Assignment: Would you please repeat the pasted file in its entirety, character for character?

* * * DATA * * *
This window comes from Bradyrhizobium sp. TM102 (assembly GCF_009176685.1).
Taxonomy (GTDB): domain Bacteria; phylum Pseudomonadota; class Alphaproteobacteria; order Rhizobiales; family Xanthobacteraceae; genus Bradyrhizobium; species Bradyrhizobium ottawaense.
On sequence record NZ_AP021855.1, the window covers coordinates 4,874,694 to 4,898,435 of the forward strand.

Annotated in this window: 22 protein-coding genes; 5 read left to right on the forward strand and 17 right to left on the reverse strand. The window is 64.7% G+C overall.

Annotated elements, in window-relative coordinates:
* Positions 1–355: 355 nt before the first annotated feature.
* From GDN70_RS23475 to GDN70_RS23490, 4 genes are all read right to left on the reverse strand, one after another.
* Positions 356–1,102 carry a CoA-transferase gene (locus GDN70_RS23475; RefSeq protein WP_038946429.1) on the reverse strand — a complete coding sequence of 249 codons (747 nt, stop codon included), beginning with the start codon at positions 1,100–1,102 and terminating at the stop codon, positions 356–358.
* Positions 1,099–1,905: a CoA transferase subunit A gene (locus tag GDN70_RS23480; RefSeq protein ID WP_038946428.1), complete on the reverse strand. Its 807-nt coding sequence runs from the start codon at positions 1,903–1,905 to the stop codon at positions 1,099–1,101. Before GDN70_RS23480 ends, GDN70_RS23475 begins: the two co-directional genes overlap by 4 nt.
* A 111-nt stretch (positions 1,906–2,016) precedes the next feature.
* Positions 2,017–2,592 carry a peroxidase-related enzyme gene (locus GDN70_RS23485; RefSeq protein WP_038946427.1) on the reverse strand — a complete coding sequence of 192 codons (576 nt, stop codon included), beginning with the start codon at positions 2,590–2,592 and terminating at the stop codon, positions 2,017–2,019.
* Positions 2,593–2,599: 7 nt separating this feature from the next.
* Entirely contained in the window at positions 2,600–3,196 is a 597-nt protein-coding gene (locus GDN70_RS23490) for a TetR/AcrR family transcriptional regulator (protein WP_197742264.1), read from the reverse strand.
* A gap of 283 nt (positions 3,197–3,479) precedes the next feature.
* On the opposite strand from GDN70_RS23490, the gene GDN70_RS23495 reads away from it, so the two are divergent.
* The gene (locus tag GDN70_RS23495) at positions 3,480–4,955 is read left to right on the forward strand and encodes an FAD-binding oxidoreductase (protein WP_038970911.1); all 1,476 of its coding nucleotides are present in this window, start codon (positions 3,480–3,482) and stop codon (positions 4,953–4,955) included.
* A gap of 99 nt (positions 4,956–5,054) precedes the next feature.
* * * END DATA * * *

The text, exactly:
This window comes from Bradyrhizobium sp. TM102 (assembly GCF_009176685.1).
Taxonomy (GTDB): domain Bacteria; phylum Pseudomonadota; class Alphaproteobacteria; order Rhizobiales; family Xanthobacteraceae; genus Bradyrhizobium; species Bradyrhizobium ottawaense.
On sequence record NZ_AP021855.1, the window covers coordinates 4,874,694 to 4,898,435 of the forward strand.

Annotated in this window: 22 protein-coding genes; 5 read left to right on the forward strand and 17 right to left on the reverse strand. The window is 64.7% G+C overall.

Annotated elements, in window-relative coordinates:
* Positions 1–355: 355 nt before the first annotated feature.
* From GDN70_RS23475 to GDN70_RS23490, 4 genes are all read right to left on the reverse strand, one after another.
* Positions 356–1,102 carry a CoA-transferase gene (locus GDN70_RS23475; RefSeq protein WP_038946429.1) on the reverse strand — a complete coding sequence of 249 codons (747 nt, stop codon included), beginning with the start codon at positions 1,100–1,102 and terminating at the stop codon, positions 356–358.
* Positions 1,099–1,905: a CoA transferase subunit A gene (locus tag GDN70_RS23480; RefSeq protein ID WP_038946428.1), complete on the reverse strand. Its 807-nt coding sequence runs from the start codon at positions 1,903–1,905 to the stop codon at positions 1,099–1,101. Before GDN70_RS23480 ends, GDN70_RS23475 begins: the two co-directional genes overlap by 4 nt.
* A 111-nt stretch (positions 1,906–2,016) precedes the next feature.
* Positions 2,017–2,592 carry a peroxidase-related enzyme gene (locus GDN70_RS23485; RefSeq protein WP_038946427.1) on the reverse strand — a complete coding sequence of 192 codons (576 nt, stop codon included), beginning with the start codon at positions 2,590–2,592 and terminating at the stop codon, positions 2,017–2,019.
* Positions 2,593–2,599: 7 nt separating this feature from the next.
* Entirely contained in the window at positions 2,600–3,196 is a 597-nt protein-coding gene (locus GDN70_RS23490) for a TetR/AcrR family transcriptional regulator (protein WP_197742264.1), read from the reverse strand.
* A gap of 283 nt (positions 3,197–3,479) precedes the next feature.
* On the opposite strand from GDN70_RS23490, the gene GDN70_RS23495 reads away from it, so the two are divergent.
* The gene (locus tag GDN70_RS23495) at positions 3,480–4,955 is read left to right on the forward strand and encodes an FAD-binding oxidoreductase (protein WP_038970911.1); all 1,476 of its coding nucleotides are present in this window, start codon (positions 3,480–3,482) and stop codon (positions 4,953–4,955) included.
* A gap of 99 nt (positions 4,956–5,054) precedes the next feature.